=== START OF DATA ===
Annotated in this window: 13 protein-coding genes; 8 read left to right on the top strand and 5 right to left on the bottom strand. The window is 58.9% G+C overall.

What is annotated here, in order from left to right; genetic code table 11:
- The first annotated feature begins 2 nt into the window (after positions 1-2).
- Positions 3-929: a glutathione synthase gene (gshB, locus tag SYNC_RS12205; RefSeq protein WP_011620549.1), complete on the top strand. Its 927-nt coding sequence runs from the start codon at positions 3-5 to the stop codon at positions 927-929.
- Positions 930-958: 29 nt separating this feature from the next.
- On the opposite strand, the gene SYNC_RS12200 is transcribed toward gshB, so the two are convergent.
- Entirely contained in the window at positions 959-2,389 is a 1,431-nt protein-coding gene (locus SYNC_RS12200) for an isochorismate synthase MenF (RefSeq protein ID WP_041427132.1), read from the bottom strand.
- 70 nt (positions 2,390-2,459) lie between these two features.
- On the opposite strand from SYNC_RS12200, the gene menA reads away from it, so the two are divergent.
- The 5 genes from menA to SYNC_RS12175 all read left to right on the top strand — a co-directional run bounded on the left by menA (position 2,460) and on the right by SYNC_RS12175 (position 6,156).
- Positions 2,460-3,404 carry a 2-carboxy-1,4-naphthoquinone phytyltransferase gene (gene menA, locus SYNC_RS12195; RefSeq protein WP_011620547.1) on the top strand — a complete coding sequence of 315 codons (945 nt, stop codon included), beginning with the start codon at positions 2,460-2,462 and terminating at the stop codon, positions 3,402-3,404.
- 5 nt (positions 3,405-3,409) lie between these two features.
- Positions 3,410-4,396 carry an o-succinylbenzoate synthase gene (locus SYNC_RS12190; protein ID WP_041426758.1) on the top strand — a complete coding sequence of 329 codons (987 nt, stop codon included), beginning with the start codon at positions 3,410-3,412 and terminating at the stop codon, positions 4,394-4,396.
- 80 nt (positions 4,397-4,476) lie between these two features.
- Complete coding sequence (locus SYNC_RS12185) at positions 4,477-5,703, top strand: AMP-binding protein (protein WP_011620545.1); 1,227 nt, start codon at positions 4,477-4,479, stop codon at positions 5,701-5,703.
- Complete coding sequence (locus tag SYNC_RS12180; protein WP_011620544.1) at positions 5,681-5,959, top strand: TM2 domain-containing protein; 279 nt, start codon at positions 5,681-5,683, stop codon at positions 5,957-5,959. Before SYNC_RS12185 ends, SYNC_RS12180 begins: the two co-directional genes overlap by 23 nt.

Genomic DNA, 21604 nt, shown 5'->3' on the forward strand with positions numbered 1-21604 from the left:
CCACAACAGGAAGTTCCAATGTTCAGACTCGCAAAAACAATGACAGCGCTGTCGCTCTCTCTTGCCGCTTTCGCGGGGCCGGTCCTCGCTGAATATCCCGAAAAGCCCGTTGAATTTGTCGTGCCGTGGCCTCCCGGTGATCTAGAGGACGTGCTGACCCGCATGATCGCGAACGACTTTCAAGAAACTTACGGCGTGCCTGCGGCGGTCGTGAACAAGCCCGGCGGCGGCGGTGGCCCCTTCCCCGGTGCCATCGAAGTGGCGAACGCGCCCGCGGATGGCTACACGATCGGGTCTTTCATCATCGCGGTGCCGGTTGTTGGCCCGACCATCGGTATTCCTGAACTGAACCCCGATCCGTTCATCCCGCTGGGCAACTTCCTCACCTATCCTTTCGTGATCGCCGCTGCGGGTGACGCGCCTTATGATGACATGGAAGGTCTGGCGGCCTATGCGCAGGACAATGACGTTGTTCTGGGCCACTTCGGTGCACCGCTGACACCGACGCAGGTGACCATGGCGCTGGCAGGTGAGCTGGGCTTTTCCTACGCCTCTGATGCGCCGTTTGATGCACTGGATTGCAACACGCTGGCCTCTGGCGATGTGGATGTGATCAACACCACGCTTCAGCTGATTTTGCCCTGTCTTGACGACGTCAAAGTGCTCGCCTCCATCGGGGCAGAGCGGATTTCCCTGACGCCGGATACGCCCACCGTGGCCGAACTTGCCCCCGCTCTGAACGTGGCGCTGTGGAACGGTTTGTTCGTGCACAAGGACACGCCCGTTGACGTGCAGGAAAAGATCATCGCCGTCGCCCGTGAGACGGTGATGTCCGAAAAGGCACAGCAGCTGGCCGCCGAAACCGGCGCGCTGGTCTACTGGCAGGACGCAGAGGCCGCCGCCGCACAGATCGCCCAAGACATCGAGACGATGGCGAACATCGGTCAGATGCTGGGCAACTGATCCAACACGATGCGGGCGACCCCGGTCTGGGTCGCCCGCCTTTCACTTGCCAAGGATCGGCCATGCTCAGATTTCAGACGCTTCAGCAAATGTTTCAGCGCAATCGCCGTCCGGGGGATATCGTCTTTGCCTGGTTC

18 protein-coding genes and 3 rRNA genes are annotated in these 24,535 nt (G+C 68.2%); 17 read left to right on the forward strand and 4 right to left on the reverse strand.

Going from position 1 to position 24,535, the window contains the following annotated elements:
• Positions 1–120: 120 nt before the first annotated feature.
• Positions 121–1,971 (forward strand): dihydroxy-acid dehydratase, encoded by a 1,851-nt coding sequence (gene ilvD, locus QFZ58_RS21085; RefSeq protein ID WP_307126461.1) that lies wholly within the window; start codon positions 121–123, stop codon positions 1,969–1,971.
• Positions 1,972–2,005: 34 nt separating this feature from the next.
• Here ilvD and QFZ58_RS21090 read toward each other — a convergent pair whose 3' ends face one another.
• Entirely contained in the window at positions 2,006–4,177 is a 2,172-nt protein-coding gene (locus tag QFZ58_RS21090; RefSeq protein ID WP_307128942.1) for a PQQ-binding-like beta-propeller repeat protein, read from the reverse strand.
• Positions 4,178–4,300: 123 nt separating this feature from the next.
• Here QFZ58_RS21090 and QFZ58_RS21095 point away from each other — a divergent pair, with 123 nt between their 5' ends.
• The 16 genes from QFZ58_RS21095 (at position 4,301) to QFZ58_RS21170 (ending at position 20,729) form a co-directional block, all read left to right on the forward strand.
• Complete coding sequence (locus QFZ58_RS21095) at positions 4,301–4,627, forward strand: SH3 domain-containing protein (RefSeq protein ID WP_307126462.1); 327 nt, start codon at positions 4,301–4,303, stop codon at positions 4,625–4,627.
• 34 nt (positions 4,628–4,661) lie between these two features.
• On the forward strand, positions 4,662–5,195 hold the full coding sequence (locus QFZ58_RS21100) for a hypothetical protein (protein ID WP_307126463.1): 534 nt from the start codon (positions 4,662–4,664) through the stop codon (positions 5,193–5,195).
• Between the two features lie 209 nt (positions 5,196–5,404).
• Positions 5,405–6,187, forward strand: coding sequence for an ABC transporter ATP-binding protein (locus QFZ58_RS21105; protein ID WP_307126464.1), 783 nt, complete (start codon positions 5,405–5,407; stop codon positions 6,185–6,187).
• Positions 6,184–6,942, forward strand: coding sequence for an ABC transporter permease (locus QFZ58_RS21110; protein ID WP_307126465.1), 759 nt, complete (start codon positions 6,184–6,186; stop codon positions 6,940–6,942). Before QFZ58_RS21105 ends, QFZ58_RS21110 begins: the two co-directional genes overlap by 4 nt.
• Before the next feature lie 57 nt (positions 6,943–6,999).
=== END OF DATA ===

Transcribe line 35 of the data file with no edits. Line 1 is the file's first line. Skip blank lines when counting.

• Before the next feature lie 57 nt (positions 6,943–6,999).